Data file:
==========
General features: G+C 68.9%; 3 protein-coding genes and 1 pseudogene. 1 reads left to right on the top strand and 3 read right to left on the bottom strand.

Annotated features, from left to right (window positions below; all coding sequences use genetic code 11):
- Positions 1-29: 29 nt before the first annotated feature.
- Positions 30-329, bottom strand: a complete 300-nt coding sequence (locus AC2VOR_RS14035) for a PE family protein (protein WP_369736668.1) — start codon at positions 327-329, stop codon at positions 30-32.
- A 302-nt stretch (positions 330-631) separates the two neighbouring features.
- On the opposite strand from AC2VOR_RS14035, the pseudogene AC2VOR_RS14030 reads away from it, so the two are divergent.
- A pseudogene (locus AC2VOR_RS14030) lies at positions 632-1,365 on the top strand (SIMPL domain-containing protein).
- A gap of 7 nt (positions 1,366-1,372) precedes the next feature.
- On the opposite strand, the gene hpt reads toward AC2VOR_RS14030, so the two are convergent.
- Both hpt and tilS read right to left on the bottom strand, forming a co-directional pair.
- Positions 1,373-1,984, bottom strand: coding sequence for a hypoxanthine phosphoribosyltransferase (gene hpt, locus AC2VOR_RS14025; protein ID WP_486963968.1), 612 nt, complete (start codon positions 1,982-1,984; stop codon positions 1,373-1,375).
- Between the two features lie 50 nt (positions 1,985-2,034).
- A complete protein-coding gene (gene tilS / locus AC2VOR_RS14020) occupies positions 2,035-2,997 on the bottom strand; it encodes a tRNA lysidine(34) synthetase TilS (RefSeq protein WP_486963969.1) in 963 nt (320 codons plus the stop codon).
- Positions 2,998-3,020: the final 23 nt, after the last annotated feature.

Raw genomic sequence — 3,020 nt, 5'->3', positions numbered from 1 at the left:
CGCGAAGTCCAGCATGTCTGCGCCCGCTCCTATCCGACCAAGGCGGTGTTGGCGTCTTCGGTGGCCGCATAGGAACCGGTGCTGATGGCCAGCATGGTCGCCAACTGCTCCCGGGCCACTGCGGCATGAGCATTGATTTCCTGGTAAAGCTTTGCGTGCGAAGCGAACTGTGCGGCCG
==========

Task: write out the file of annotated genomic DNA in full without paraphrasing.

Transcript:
General features: G+C 68.9%; 3 protein-coding genes and 1 pseudogene. 1 reads left to right on the top strand and 3 read right to left on the bottom strand.

Annotated features, from left to right (window positions below; all coding sequences use genetic code 11):
- Positions 1-29: 29 nt before the first annotated feature.
- Positions 30-329, bottom strand: a complete 300-nt coding sequence (locus AC2VOR_RS14035) for a PE family protein (protein WP_369736668.1) — start codon at positions 327-329, stop codon at positions 30-32.
- A 302-nt stretch (positions 330-631) separates the two neighbouring features.
- On the opposite strand from AC2VOR_RS14035, the pseudogene AC2VOR_RS14030 reads away from it, so the two are divergent.
- A pseudogene (locus AC2VOR_RS14030) lies at positions 632-1,365 on the top strand (SIMPL domain-containing protein).
- A gap of 7 nt (positions 1,366-1,372) precedes the next feature.
- On the opposite strand, the gene hpt reads toward AC2VOR_RS14030, so the two are convergent.
- Both hpt and tilS read right to left on the bottom strand, forming a co-directional pair.
- Positions 1,373-1,984, bottom strand: coding sequence for a hypoxanthine phosphoribosyltransferase (gene hpt, locus AC2VOR_RS14025; protein ID WP_486963968.1), 612 nt, complete (start codon positions 1,982-1,984; stop codon positions 1,373-1,375).
- Between the two features lie 50 nt (positions 1,985-2,034).
- A complete protein-coding gene (gene tilS / locus AC2VOR_RS14020) occupies positions 2,035-2,997 on the bottom strand; it encodes a tRNA lysidine(34) synthetase TilS (RefSeq protein WP_486963969.1) in 963 nt (320 codons plus the stop codon).
- Positions 2,998-3,020: the final 23 nt, after the last annotated feature.

Raw genomic sequence — 3,020 nt, 5'->3', positions numbered from 1 at the left:
CGCGAAGTCCAGCATGTCTGCGCCCGCTCCTATCCGACCAAGGCGGTGTTGGCGTCTTCGGTGGCCGCATAGGAACCGGTGCTGATGGCCAGCATGGTCGCCAACTGCTCCCGGGCCACTGCGGCATGAGCATTGATTTCCTGGTAAAGCTTTGCGTGCGAAGCGAACTGTGCGGCCG